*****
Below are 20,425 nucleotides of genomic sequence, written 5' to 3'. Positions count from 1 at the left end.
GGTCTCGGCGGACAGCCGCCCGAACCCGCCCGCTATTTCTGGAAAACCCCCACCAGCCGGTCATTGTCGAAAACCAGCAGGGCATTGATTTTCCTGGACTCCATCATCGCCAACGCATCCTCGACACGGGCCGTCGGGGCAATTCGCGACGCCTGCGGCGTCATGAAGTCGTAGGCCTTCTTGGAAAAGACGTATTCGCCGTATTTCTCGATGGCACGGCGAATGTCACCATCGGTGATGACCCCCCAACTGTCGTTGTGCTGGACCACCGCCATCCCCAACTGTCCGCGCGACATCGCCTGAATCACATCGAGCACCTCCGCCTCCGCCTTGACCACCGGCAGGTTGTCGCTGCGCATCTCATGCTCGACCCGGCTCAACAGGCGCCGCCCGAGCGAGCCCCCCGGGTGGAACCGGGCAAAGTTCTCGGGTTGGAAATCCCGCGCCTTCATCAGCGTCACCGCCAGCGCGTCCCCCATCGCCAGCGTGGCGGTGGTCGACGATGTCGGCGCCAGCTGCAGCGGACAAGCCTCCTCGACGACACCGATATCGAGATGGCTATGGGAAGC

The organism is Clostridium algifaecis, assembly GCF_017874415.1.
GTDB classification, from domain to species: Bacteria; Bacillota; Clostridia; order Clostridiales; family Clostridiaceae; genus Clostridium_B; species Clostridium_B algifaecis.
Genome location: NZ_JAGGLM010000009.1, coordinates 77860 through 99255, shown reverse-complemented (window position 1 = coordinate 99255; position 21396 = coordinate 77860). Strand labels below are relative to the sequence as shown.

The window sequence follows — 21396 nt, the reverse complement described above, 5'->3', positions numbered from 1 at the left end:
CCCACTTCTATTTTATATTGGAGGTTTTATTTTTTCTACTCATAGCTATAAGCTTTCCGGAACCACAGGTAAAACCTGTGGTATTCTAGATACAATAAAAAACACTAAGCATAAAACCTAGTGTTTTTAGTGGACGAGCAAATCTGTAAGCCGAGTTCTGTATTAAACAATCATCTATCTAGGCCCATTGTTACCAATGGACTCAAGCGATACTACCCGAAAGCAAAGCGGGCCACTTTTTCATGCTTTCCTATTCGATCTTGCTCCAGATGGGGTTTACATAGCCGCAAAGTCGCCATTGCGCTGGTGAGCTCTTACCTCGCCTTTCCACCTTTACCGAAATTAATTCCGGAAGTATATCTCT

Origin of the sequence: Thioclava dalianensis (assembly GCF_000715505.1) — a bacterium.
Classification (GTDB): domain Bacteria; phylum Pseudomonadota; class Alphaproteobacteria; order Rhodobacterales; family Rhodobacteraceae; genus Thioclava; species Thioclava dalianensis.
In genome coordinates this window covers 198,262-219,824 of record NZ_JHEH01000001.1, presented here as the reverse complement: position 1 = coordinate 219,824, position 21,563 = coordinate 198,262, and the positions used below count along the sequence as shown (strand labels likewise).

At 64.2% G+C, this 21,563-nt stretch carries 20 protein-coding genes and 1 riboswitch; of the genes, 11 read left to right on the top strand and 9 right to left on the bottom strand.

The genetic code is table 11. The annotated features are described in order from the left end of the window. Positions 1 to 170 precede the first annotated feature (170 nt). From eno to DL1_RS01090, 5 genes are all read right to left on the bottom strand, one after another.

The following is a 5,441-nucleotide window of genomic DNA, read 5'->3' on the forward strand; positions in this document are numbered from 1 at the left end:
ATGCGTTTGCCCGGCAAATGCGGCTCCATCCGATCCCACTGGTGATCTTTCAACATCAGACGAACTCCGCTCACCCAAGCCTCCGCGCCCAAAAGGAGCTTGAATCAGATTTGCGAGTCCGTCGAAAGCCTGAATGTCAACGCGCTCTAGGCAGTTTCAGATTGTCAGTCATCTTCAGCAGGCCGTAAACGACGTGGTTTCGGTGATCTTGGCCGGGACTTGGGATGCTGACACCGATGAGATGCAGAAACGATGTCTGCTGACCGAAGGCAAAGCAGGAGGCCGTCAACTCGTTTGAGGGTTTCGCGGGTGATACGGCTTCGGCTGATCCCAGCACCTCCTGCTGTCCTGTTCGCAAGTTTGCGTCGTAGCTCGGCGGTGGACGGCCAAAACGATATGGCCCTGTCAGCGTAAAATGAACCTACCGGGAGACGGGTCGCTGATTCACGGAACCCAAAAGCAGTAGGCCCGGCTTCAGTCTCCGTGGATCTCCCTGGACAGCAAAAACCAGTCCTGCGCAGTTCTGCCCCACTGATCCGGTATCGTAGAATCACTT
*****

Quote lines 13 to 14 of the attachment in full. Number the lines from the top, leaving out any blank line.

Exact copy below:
The following is a 5,441-nucleotide window of genomic DNA, read 5'->3' on the forward strand; positions in this document are numbered from 1 at the left end:
ATGCGTTTGCCCGGCAAATGCGGCTCCATCCGATCCCACTGGTGATCTTTCAACATCAGACGAACTCCGCTCACCCAAGCCTCCGCGCCCAAAAGGAGCTTGAATCAGATTTGCGAGTCCGTCGAAAGCCTGAATGTCAACGCGCTCTAGGCAGTTTCAGATTGTCAGTCATCTTCAGCAGGCCGTAAACGACGTGGTTTCGGTGATCTTGGCCGGGACTTGGGATGCTGACACCGATGAGATGCAGAAACGATGTCTGCTGACCGAAGGCAAAGCAGGAGGCCGTCAACTCGTTTGAGGGTTTCGCGGGTGATACGGCTTCGGCTGATCCCAGCACCTCCTGCTGTCCTGTTCGCAAGTTTGCGTCGTAGCTCGGCGGTGGACGGCCAAAACGATATGGCCCTGTCAGCGTAAAATGAACCTACCGGGAGACGGGTCGCTGATTCACGGAACCCAAAAGCAGTAGGCCCGGCTTCAGTCTCCGTGGATCTCCCTGGACAGCAAAAACCAGTCCTGCGCAGTTCTGCCCCACTGATCCGGTATCGTAGAATCACTT